Mr. Radzely first joined the Department of Labor on June 4, 2001, as the Deputy Solicitor of Labor. He served as both the Deputy Solicitor and Acting Solicitor of Labor from June 2001 until January 2002. He also served as Acting Solicitor from January 2003 until his confirmation as Solicitor on December 9, 2003, where he served for over three years.

President George W. Bush designated Mr. Radzely the Acting Deputy Secretary of Labor effective January 24, 2007, and nominated him for the permanent position on May 10, 2007. Mr. Radzely was confirmed by the U.S. Senate as Deputy Secretary on December 19, 2007. During this same period, Radzely also served on the board of directors for the Overseas Private Investment Corporation, a government agency that aids U.S. businesses in overseas investment and economic development, and he was a designated member of the Congressional-Executive Commission on China, which monitors China’s human rights record and legal development.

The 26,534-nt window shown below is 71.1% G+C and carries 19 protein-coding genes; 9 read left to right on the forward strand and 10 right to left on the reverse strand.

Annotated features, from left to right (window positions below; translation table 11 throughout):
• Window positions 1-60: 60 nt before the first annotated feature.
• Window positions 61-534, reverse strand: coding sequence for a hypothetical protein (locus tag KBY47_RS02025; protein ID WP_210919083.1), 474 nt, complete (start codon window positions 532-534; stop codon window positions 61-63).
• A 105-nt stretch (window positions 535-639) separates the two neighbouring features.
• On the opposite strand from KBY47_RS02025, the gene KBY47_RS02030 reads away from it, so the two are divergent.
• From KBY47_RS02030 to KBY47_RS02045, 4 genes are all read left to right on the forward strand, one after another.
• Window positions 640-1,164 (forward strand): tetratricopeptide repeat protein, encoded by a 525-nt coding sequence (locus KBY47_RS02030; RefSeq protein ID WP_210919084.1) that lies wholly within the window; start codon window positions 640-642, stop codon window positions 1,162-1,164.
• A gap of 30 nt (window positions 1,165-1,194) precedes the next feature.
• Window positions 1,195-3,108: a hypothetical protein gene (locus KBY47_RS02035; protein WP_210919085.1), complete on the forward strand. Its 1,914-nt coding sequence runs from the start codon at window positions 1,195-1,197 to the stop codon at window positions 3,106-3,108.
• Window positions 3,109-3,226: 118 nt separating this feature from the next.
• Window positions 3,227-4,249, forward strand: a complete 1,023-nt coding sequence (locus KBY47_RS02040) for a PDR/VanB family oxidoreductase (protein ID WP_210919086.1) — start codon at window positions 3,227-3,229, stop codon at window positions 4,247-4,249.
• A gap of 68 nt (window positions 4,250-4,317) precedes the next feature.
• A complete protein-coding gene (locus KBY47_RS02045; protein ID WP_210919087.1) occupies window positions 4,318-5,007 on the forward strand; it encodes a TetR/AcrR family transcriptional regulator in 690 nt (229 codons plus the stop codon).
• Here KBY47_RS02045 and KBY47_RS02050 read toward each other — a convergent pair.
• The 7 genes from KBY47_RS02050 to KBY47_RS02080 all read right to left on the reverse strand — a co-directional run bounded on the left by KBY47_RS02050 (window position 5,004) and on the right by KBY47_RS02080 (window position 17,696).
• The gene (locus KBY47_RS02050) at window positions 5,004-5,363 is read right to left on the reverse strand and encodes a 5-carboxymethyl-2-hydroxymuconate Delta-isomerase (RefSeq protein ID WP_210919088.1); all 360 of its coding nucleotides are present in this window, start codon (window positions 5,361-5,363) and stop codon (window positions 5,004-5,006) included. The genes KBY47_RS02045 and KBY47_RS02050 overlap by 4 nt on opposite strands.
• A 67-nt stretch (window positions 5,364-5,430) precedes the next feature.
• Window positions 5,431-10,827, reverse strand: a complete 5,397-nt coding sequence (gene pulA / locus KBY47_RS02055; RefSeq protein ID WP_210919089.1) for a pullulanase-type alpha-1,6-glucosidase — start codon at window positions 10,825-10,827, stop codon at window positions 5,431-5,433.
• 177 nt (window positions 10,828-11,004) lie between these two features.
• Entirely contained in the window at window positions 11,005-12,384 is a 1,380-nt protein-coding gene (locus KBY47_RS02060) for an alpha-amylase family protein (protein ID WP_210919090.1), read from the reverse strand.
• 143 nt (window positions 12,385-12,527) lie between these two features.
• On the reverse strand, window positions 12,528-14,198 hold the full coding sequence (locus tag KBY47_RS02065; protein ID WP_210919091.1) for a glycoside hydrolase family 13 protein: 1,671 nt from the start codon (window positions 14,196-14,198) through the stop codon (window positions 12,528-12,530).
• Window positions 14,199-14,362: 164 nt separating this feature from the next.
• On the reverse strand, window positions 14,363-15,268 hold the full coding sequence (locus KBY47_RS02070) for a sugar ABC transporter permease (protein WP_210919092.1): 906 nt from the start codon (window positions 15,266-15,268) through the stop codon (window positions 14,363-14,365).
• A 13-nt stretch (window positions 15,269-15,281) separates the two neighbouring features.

Radzely served as the Acting Secretary of Labor from January 20, 2009, until February 2, 2009.[1] As of the latter date, President Barack Obama appointed Department of Labor Deputy Assistant Secretary Edward C. Hugler to act as Secretary.[2]

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United States Solicitor of Labor

United States Solicitor of Labor

The United States solicitor of labor is the chief legal officer of the United States Department of Labor and the third-ranking officer of the department, behind the secretary of labor and deputy secretary of labor. The Office of the Solicitor has the second largest litigation department in the U.S. federal government, with about 500 lawyers in both national and regional offices. The Solicitor of Labor has independent authority to initiate lawsuits to enforce 180 federal workplace statutes. The position is a Presidential appointee requiring Senate confirmation, and is paid at Level IV of the Executive Schedule.